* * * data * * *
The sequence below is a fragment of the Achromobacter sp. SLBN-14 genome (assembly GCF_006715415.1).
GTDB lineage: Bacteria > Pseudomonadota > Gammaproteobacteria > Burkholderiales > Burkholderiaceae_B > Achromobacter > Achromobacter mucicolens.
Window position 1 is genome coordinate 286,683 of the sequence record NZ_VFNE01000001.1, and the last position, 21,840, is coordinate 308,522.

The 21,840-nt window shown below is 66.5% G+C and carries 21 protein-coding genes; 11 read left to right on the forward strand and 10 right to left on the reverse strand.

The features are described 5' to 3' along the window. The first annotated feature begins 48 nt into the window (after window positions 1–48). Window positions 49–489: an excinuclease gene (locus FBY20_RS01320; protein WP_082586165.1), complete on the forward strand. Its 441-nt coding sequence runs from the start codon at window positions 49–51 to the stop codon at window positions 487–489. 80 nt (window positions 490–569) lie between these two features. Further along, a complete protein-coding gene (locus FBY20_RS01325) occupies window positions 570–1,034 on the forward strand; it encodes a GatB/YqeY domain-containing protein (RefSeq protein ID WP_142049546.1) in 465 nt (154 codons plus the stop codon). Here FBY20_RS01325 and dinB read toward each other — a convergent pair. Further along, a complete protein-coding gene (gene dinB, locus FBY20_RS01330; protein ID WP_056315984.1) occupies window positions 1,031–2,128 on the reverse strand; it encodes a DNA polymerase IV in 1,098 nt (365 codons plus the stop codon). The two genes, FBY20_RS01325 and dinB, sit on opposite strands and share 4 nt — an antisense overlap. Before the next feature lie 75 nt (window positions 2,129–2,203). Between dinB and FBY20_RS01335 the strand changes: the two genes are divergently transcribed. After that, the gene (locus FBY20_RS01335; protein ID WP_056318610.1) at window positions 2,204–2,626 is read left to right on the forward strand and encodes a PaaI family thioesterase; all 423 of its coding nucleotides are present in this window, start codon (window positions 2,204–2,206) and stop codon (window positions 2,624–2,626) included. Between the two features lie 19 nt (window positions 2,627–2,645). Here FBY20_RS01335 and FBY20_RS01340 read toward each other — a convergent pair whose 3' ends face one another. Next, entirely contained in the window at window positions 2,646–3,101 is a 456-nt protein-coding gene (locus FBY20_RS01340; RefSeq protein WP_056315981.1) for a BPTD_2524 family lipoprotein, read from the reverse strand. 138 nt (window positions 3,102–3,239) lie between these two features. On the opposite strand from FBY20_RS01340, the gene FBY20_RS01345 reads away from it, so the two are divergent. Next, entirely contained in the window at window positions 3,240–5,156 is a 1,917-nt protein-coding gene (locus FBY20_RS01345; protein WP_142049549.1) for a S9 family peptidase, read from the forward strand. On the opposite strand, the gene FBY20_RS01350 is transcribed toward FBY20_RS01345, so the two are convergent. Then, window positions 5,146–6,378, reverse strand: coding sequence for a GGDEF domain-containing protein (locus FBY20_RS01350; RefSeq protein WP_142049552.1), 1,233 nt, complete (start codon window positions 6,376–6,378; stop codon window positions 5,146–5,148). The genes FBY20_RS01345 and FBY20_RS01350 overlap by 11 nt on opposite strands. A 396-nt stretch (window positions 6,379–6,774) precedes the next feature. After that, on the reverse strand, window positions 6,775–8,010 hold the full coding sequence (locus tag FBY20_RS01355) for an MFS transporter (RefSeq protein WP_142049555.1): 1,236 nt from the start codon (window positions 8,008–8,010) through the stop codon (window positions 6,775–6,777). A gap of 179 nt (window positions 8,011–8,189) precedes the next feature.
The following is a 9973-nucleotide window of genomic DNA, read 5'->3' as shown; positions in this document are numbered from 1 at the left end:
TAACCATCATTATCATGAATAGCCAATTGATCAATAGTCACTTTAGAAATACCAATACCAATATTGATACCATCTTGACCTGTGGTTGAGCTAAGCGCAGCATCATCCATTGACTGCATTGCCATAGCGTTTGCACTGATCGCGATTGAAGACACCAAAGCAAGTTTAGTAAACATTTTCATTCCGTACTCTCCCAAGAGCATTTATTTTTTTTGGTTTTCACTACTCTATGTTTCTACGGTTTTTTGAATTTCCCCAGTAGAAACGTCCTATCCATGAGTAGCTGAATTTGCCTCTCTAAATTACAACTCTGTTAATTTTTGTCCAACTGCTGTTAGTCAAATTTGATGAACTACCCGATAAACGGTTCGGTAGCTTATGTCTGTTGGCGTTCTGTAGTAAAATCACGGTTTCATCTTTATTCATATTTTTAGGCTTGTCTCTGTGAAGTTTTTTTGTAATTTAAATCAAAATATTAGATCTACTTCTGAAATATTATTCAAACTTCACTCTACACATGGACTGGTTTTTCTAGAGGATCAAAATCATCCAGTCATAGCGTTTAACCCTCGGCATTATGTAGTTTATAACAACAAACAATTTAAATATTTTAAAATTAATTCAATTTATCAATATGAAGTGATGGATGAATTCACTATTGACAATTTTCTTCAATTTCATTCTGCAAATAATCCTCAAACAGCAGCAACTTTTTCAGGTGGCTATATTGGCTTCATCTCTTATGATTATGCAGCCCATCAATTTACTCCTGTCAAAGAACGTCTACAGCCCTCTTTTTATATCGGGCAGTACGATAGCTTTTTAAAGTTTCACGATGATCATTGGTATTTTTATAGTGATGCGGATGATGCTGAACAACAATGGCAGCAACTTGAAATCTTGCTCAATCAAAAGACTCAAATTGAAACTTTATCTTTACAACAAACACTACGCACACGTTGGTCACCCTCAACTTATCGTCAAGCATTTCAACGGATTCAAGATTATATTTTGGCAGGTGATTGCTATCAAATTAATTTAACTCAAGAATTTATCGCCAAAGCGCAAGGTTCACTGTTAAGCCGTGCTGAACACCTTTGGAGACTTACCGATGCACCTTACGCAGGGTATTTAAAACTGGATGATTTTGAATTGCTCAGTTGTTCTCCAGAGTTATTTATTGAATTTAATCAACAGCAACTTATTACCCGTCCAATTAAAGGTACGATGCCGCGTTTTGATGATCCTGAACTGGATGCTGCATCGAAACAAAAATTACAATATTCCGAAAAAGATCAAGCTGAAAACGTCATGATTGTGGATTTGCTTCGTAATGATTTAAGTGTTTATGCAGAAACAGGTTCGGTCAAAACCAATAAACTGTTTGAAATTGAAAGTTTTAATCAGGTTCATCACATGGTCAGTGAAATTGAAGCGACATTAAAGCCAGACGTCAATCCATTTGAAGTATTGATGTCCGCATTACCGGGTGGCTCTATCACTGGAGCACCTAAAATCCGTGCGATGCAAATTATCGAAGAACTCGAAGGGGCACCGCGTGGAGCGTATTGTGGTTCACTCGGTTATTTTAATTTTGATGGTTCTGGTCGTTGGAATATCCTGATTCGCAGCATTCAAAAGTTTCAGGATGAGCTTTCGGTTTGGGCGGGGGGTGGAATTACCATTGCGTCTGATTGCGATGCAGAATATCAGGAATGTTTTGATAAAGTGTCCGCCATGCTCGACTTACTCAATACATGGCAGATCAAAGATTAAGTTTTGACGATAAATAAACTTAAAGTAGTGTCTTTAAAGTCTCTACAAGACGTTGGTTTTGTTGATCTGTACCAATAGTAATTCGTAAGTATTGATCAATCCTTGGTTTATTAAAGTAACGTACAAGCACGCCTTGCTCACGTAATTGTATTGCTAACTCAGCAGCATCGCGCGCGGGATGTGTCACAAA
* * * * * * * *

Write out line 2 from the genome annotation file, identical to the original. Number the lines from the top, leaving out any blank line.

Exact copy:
GTDB lineage: Bacteria > Pseudomonadota > Gammaproteobacteria > Burkholderiales > Burkholderiaceae_B > Achromobacter > Achromobacter mucicolens.